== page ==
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How do you determine the polarity rods placed in a solenoid?

  1. May 31, 2015 #1
    Now well the question is pretty straight forward , and please do not pass this by , I am in high school but I am a still a very accomplished physics student. I am currently doing Magnetism and I came by a question , where people are saying a solution that seems very
    counter-intuitive to me.
    Observe the image below :
    https://scontent-atl1-1.xx.fbcdn.net/hphotos-xpt1/v/t34.0-12/11303617_1076701942357842_1492731568_n.jpg?oh=104c35896d5f63fc35c944b032598b97&oe=556DD2E5

    Others are saying that D is the answer but I say that the answer is B. Now understand I am very open to suggestion, I mean what is a physicist without an open mind but my reasoning has kept leading me to B being the answer , now look at this , if we place these two materials in the Solenoid , in the way the current flows , we have a north on the right side based on the Right Hand Grip Rule . But here is where the division occurs , they believe that the north of the soft iron material is on the same side but I am saying that the iron material has to have the opposite polarity of the solenoid because that is how it normally works when something is magnetised. So I say the north of the Solenoid creates a south in the material on the right and vice versa. What do you think ? Is my answer a misconception ?
     

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  3. May 31, 2015 #2

    Simon Bridge

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    When applying the right hand rule, the dotted lines indicate wires going behind the solenoid.
    Letting your fingers follow the current (look at "I") up and behind will put your palm facing you and your thumb pointing to the right.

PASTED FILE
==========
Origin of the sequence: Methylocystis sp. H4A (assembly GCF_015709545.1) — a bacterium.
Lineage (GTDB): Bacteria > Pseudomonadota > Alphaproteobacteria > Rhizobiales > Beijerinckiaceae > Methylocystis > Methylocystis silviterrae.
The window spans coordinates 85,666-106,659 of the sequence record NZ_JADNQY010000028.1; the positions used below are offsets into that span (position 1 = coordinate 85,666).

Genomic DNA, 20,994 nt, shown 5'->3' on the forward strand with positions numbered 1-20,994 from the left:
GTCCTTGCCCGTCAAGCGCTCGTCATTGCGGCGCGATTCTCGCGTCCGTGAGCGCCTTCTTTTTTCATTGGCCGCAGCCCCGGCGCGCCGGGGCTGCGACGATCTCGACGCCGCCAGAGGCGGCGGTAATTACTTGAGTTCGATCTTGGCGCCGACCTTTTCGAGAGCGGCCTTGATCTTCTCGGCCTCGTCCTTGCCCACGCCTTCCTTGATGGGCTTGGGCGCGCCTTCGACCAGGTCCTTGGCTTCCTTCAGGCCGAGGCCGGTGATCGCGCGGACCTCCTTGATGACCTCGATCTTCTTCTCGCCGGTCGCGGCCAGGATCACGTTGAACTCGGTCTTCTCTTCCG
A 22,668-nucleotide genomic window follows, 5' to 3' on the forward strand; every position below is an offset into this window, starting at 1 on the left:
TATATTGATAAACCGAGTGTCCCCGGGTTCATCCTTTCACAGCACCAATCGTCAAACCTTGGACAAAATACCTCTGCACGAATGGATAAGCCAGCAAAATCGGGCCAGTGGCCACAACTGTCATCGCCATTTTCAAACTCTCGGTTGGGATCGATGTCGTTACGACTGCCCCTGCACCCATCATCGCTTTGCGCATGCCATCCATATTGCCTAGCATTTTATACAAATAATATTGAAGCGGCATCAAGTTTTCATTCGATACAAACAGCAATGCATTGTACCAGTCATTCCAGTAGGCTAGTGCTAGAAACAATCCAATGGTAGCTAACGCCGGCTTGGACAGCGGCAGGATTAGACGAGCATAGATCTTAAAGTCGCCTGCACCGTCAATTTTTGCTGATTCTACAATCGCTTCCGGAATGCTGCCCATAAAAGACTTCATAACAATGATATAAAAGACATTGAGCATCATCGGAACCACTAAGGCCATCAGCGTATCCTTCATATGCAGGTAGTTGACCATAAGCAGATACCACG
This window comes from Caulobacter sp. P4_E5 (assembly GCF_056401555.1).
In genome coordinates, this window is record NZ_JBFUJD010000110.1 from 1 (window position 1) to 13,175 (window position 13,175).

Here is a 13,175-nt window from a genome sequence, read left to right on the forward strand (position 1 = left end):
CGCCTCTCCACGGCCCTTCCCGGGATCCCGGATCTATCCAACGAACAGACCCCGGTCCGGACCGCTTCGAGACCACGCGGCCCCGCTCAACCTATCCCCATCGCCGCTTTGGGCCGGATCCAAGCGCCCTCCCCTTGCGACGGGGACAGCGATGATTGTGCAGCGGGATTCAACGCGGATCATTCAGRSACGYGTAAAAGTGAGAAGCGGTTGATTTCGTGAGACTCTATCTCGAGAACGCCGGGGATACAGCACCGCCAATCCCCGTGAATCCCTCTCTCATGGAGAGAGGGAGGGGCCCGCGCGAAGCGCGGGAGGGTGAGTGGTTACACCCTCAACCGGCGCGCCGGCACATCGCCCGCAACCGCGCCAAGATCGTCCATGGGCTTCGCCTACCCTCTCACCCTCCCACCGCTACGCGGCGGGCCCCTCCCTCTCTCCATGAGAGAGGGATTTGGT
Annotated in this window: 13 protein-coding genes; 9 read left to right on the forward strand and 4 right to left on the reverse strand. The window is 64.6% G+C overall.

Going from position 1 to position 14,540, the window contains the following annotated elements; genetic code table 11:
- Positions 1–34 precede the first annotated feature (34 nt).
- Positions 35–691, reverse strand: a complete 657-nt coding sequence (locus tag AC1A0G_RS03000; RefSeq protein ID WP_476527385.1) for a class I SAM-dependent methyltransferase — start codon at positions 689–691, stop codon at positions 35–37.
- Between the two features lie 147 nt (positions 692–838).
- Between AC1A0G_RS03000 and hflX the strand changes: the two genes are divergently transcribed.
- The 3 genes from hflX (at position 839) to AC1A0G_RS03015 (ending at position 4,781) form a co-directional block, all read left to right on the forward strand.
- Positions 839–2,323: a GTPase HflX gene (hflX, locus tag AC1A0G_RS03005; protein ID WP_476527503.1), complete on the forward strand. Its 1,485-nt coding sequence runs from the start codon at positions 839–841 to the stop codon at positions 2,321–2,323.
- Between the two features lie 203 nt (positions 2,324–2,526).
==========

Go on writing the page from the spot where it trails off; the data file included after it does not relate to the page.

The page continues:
The iron material inside the solenoid will have the same polarity as the solenoid - otherwise iron-core electromagnets will not work.
     
  4. May 31, 2015 #3
    But the flux does not initially travel through the iron cores
    I am sorry but your answer is not elaborate enough for me
     
  5. May 31, 2015 #4
    Please I am familiar with magnetic circuits , feel free to explain making references to the one created here
     
  6. May 31, 2015 #5

    Simon Bridge

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    The question is about the steady-state condition, not the initial transient condition.
    Transients can be arbitrarily complicated.

    This is not a magnetic circuit question - soft iron is ferromagnetic so it's magnetic domains line up with the applied magnetic field.
    see: http://hyperphysics.phy-astr.gsu.edu/hbase/solids/ferro.html
     
  7. May 31, 2015 #6
    So what you are saying is at the end of the day , the flux travels through the iron just as how it would if air were there ?
     
  8. May 31, 2015 #7

    Simon Bridge

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    Sort of - at the end of the day, the flux goes through the iron in the same direction as it would if it were just air or a vacuum - but it flux density is much higher.
     
  9. May 31, 2015 #8
    Ah yes thank you , s I know because iron has much greater permeability than air , the flux density part, Ok so no matter how I take it , it only provides a path for the flux that already existed assuming of course that it itself was not already magnetised.
     
  10. May 31, 2015 #9
    Thank you, I made a rookie mistake in not examining holistically.
     
  11. May 31, 2015 #10

    Simon Bridge

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